They used to beat up on Dnart Dennis at school, because, as 12-year-old Dnart put it about one of his schoolmates, "he thought he was going to catch it . . ."
"It" is leukemia. Dnart has "it.) Not catching, of course, but it took Dnart's friends some time to absorb this. They adjusted this way: "We agreed," says a friend, not to hit him that hard . . ."
The scrappy youngster (complete with putative friends) is one of three California children with leukemia who provide the focus for tonight's Abc News Cloeup, "Can't It Be Anyone Else?" (Channel 7 at 10).
On the surface, the childhood leukemia story is a positive one. Medical advances in the past decade outstrip those in any form of cancer. In most cases remissions can be obtained. In many they can be maintained for years. The one-time sentence of a few weeks or months has been stretched, for some, at least, to "indefinitely."
At what cost this is to the children and their families, the ABC documentary sets out to assess.
It is not an easy show to watch. In order to vanquish this killer of children, its would-be victims are subjected to pain, discomfort, humiliation -- the latter from chemotherapeutically induced baldness, the worst of the former from the inevitable bone-marrow tests.
The viewer is spared neither the anguish of parents faced with the loss of a child nor the suffering of the child being subjected to the excruciating procedures that will keep him alive.
Nothing escapes the relentles documentary eye, not Dnart's own bone marrow test, nor 12-year-old Diana Baroa's uncontrolled tears at the news that one is forthcoming and not 10-year-old Jimmy Bird's weeks-long ordeal of a bone marrow transplant (from his older brother).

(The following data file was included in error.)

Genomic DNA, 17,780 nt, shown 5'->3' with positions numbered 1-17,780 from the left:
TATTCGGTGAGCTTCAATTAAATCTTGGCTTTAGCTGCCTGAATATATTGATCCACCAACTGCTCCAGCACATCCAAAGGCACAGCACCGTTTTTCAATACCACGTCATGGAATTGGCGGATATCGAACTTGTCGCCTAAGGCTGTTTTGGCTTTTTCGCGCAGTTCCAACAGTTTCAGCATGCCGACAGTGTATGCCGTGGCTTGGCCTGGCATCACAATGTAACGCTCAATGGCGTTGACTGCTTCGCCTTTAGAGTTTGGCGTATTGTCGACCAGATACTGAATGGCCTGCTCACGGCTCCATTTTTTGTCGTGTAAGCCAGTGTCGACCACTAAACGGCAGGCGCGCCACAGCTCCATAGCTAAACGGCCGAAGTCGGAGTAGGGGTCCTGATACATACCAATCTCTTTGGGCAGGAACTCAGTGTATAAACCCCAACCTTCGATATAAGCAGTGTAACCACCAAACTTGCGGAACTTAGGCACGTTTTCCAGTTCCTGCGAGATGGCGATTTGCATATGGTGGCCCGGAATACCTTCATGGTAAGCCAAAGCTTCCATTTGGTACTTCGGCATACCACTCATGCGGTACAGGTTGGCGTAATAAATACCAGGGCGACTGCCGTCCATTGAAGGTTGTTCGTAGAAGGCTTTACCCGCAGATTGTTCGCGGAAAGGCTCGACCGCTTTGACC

John Korty ("Autubiography of Miss Jane Pittman" and "Who Are the Debolts?") was executive producer of the documentary. It is honest, even harsh, but not without a great deal of sensitivity. It is even, occasionally, funny. There is some spectacular use of uniquely TV techniques -- as in cutting back and forth between Dnart's bone marrow test and a juvenile psychodrama in which Dnart plays a doctor performing a bone marrow test . . .
The three major protagonists are gutsy and appealing. They are determined to survive and the sense of their determination is captured in the show. It is this which lends the documentary its verisimilitude and its strength. But its greatest strength was in the choice of the subjects and their families, and its greatest moments are in the participants' candor. For example, in a scene of Jim Bird answering questions from his classmates about his forthcoming operation:
"What if it doesn't work?" asks one. "I'm pretty sure it will work," he answers, almost casually, "it's worked for everybody else who's gotten it . . ."
Or Dnart Dennis' mother on how she sees his illness:
". . . as like having another baby . . . you live with it, nurse it. It's like having another mouth to feed . . . and expensive because it needs special food . . ."
Some of the children in the documentary have died since it was filmed. Of the three principals, Dnart is doing best and may be off chemotherapy in a year. Diana's blood count, which had been a problem, is stable enough to permit continued chemotherapy and although some cancer cells were discovered after Jim's bone marrow transplant, he seems to have responded to treatment and continues in remission.